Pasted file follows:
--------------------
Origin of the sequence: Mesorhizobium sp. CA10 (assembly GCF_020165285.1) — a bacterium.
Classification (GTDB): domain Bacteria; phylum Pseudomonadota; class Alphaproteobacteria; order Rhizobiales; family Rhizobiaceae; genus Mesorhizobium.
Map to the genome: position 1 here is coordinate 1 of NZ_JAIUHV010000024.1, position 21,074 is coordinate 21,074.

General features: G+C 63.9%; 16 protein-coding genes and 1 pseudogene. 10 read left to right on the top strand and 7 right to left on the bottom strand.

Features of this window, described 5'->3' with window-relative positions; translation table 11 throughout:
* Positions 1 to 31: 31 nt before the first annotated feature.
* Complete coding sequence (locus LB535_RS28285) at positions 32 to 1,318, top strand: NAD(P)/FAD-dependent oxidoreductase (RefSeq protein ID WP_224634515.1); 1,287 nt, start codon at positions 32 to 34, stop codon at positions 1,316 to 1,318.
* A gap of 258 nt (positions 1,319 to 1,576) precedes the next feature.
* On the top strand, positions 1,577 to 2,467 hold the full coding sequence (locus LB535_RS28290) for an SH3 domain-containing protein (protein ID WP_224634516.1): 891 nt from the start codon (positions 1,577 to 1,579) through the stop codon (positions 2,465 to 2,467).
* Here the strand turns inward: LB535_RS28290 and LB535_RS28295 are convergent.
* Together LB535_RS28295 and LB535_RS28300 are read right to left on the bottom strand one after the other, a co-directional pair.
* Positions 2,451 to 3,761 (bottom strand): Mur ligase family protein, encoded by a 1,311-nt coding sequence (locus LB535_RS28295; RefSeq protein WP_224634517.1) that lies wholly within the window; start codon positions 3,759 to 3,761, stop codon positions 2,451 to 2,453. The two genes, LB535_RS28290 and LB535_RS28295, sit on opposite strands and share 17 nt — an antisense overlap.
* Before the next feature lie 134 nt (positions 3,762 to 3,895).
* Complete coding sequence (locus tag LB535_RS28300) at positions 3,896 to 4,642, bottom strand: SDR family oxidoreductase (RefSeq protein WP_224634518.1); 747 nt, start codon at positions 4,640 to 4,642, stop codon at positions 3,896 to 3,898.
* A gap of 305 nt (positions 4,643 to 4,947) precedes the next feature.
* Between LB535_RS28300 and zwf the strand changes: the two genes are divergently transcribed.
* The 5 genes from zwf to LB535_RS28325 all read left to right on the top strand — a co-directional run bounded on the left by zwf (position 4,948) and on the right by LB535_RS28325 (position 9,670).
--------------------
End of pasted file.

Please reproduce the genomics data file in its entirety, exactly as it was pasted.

Origin of the sequence: Mesorhizobium sp. CA10 (assembly GCF_020165285.1) — a bacterium.
Classification (GTDB): domain Bacteria; phylum Pseudomonadota; class Alphaproteobacteria; order Rhizobiales; family Rhizobiaceae; genus Mesorhizobium.
Map to the genome: position 1 here is coordinate 1 of NZ_JAIUHV010000024.1, position 21,074 is coordinate 21,074.

General features: G+C 63.9%; 16 protein-coding genes and 1 pseudogene. 10 read left to right on the top strand and 7 right to left on the bottom strand.

Features of this window, described 5'->3' with window-relative positions; translation table 11 throughout:
* Positions 1 to 31: 31 nt before the first annotated feature.
* Complete coding sequence (locus LB535_RS28285) at positions 32 to 1,318, top strand: NAD(P)/FAD-dependent oxidoreductase (RefSeq protein ID WP_224634515.1); 1,287 nt, start codon at positions 32 to 34, stop codon at positions 1,316 to 1,318.
* A gap of 258 nt (positions 1,319 to 1,576) precedes the next feature.
* On the top strand, positions 1,577 to 2,467 hold the full coding sequence (locus LB535_RS28290) for an SH3 domain-containing protein (protein ID WP_224634516.1): 891 nt from the start codon (positions 1,577 to 1,579) through the stop codon (positions 2,465 to 2,467).
* Here the strand turns inward: LB535_RS28290 and LB535_RS28295 are convergent.
* Together LB535_RS28295 and LB535_RS28300 are read right to left on the bottom strand one after the other, a co-directional pair.
* Positions 2,451 to 3,761 (bottom strand): Mur ligase family protein, encoded by a 1,311-nt coding sequence (locus LB535_RS28295; RefSeq protein WP_224634517.1) that lies wholly within the window; start codon positions 3,759 to 3,761, stop codon positions 2,451 to 2,453. The two genes, LB535_RS28290 and LB535_RS28295, sit on opposite strands and share 17 nt — an antisense overlap.
* Before the next feature lie 134 nt (positions 3,762 to 3,895).
* Complete coding sequence (locus tag LB535_RS28300) at positions 3,896 to 4,642, bottom strand: SDR family oxidoreductase (RefSeq protein WP_224634518.1); 747 nt, start codon at positions 4,640 to 4,642, stop codon at positions 3,896 to 3,898.
* A gap of 305 nt (positions 4,643 to 4,947) precedes the next feature.
* Between LB535_RS28300 and zwf the strand changes: the two genes are divergently transcribed.
* The 5 genes from zwf to LB535_RS28325 all read left to right on the top strand — a co-directional run bounded on the left by zwf (position 4,948) and on the right by LB535_RS28325 (position 9,670).